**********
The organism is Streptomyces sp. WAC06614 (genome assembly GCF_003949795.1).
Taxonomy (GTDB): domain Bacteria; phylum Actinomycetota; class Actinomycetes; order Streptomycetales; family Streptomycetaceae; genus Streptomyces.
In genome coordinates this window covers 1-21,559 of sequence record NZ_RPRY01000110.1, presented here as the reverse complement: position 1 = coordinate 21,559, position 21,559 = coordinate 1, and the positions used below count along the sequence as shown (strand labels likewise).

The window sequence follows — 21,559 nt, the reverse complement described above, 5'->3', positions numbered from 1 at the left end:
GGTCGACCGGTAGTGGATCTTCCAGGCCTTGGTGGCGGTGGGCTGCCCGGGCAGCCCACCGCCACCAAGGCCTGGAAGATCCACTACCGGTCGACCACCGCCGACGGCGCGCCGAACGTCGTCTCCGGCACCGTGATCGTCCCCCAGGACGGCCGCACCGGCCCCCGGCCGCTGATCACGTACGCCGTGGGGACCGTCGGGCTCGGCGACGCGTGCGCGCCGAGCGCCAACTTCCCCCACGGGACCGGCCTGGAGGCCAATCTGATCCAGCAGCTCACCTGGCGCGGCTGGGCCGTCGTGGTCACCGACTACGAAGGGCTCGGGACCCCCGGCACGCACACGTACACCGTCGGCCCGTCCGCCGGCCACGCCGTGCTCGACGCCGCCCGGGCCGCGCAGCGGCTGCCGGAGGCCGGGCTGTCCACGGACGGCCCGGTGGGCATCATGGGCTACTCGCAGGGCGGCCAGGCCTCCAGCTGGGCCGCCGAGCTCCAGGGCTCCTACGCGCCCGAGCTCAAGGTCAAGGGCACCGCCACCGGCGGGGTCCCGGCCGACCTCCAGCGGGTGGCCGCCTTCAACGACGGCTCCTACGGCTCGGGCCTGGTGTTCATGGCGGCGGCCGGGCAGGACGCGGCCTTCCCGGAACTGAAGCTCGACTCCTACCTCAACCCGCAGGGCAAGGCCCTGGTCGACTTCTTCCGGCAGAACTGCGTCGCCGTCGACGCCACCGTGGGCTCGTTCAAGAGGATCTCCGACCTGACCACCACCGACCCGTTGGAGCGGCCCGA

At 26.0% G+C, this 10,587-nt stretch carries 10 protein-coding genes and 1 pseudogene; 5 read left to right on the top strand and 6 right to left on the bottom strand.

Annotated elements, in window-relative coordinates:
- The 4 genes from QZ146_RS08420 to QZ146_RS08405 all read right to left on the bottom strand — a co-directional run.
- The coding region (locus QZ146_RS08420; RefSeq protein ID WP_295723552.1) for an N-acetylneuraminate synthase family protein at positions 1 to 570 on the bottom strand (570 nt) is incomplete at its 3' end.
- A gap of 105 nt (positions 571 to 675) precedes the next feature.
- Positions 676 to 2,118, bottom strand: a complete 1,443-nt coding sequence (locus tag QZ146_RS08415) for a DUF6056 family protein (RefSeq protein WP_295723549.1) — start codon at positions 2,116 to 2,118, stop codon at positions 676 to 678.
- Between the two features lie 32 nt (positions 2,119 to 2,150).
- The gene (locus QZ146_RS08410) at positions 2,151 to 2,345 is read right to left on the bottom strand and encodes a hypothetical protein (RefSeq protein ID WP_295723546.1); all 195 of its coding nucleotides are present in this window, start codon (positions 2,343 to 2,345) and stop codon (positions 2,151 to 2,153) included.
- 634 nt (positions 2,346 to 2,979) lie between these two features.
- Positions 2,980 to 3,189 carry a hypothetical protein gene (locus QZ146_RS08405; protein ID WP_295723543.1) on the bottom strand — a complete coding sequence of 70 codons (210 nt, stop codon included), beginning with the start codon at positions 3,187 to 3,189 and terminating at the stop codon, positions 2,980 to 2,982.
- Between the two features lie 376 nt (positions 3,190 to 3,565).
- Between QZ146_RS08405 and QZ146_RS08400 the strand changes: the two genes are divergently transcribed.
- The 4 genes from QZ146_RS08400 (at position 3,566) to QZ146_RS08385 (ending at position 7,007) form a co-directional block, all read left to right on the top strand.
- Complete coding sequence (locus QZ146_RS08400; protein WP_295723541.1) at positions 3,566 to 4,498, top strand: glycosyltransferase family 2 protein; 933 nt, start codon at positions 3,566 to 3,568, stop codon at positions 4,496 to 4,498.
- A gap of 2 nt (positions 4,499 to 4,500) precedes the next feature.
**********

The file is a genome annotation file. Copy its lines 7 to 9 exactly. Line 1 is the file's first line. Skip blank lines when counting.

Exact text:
Annotated elements, in window-relative coordinates:
- The 4 genes from QZ146_RS08420 to QZ146_RS08405 all read right to left on the bottom strand — a co-directional run.
- The coding region (locus QZ146_RS08420; RefSeq protein ID WP_295723552.1) for an N-acetylneuraminate synthase family protein at positions 1 to 570 on the bottom strand (570 nt) is incomplete at its 3' end.